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Security is, as you might imagine, incredibly strict, and the entrance to the mosque is actually a checkpoint. It is an impressive stone building constructed during the reign of Saladin, somewhat imposing from the outside. Inside however, the mosque is even more stunning. The walls are a deep green, and patterns of Islamic art abound on the walls and the rich red carpets. There are large square stone structures that represent the tombs of each of the patriarchs and matriarchs. Walking through this place, I felt an intense feeling of stillness and serenity. It is hard to imagine that it has such a violent history. The synagogue, on the other hand, provides a very different experience.

I could not take any pictures in this part of the building, and there are no good images online. Although security is less intense in this section, the armed guards out throughout and the less impressive décor make it seem much more oppressive. The Islamic artwork that caught my breath in the mosque is nowhere to be found, and has been covered and concealed. This has been replaced with white walls that seem to have been covered by a thin layer of stucco; with blue Hebrew script been painted onto the arches.

Although the rooms were filled with books and religious objects, I could tell that nothing there was more than 20 years old. Even the most impressive object, the tomb of one of the patriarchs, was left behind a gate, and almost seemed as if it had been taken prisoner. The paint was cracked and peeling, and the blue writing on the wall looked slapdash and rushed.   I was overcome by a desire to scratch at the spotty white paint and see if I could find the emerald walls and scrolling art that had fascinated me.

Now I controlled this impulse, as it very likely would have gotten me in quite a bit of trouble, but I thought that it spoke volumes about my experience there. Whenever I think of the conflict I think back to those rooms, and the centuries of art and history of the region and its people. Sometimes this is out in the open in grand display for everyone to see. But sometimes it seems as though the real history and culture lies just beneath the surface, hastily concealed, but still there.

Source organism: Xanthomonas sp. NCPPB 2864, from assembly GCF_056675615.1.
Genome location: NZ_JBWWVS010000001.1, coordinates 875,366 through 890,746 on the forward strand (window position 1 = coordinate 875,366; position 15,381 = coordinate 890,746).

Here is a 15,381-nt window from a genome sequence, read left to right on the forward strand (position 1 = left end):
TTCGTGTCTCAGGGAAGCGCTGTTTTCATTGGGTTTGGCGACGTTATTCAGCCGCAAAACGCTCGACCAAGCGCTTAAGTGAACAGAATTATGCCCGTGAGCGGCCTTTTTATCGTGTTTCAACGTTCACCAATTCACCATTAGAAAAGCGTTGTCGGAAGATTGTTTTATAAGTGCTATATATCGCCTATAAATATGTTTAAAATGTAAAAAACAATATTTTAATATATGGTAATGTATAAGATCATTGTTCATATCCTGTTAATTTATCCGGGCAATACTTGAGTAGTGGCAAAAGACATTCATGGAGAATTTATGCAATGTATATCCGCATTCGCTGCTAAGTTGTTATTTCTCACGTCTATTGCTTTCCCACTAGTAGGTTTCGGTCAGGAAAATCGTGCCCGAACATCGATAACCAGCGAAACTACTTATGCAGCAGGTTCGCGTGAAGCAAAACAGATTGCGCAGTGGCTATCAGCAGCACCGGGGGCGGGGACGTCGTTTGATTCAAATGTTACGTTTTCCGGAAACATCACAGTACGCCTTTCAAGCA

After we left Ibrahimi Mosque, we were walking through the streets of Hebron when we passed by a man selling leather bags at one of the many storefronts throughout the city. Most of the storefronts near him in Hebron had closed down and were boarded and locked up. He recognized that we were Americans and he interrupted our conversation with a request. I thought that he would try to sell us something, so I was surprised when he began to shout to us.

He reminded us that he and his family and his friends were not terrorists, that they were people living in a difficult, impossible, situation. He wanted us to remember this, and to let people know this when we went home, so that people understood what they were going through. We spoke to him for a few minutes and thanked him and continued on our way.  I remember him frowning as we walked off. I got the impression that it wasn’t the first time he had told people this.

If you visit Jerusalem, and I recommend that you do, try to get as many perspectives as you can. Consider visiting the Muslim quarter, find a good guide, and ask a lot of questions. There is no easy answer to the many questions facing this country, and you certainly won’t find any. But you can learn, you can tell others what you learned, and you can hear voices that desperately want to be heard.